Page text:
I was reading a book on Quantum Field Theory when I came across the statement


where $U$ is an arbitrary $N\times N$ unitary matrix and $\tilde{U}$ is a Special Unitary $N\times N$ matrix.

I have not been able to prove this fact, nor find any mention of it anywhere else.

I agree this decomposition satisfies the required unitarity condition and satisfies $|{\rm det}U|=1$ as required, but is this decomposition unique? i.e., given $U\in U(N)$, do we have a unique $\phi\in\mathbb{R}$ and $\tilde{U}\in{\rm SU}(N)$?


Nevermind, figured it out.

$|{\rm det}U|=1$ so ${\rm det}U=e^{i\phi}$, $\phi\in\mathbb{R}$.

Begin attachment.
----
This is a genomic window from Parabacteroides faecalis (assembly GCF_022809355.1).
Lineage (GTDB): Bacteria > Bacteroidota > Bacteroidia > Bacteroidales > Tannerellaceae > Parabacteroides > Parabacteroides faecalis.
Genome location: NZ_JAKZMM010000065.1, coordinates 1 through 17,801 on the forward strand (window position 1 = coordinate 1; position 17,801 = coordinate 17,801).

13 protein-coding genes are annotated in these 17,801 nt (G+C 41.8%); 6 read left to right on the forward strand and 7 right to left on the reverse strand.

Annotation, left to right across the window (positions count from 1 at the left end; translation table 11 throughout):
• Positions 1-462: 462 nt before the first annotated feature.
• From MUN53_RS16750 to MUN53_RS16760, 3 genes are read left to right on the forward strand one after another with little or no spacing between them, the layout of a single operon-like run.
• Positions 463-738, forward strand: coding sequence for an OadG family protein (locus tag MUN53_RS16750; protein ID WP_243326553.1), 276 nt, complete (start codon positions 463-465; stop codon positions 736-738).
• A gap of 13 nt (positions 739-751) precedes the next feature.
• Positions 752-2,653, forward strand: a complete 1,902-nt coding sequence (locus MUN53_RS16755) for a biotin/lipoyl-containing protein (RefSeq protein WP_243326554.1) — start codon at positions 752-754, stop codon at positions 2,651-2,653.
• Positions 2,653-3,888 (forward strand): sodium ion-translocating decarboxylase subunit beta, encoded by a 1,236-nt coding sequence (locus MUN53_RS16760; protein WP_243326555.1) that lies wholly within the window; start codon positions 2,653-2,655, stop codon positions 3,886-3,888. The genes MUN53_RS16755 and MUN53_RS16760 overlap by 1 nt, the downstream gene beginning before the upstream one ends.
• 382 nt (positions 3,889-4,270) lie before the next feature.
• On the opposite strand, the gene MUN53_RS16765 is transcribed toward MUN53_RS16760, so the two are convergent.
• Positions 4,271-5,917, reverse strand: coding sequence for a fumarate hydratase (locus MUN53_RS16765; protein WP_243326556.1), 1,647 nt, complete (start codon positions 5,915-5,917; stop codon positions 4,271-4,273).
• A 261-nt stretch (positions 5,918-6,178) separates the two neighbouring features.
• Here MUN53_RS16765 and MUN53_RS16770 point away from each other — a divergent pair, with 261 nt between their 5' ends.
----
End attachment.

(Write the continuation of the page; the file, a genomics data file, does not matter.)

Define $\tilde{U}=e^{-i\phi/N}U$. Clearly this is unitary.

${\rm det}\tilde{U}=e^{-i\phi}{\rm det}U=1$

So we have $\tilde{U}\in SU(N)$.

Hence we have what we wanted to show; $U=e^{i\phi/N}\tilde{U}$, and the decomposition is unique by construction.

More generally, $$U=({\rm det}U)^{1/N}\tilde{U}$$


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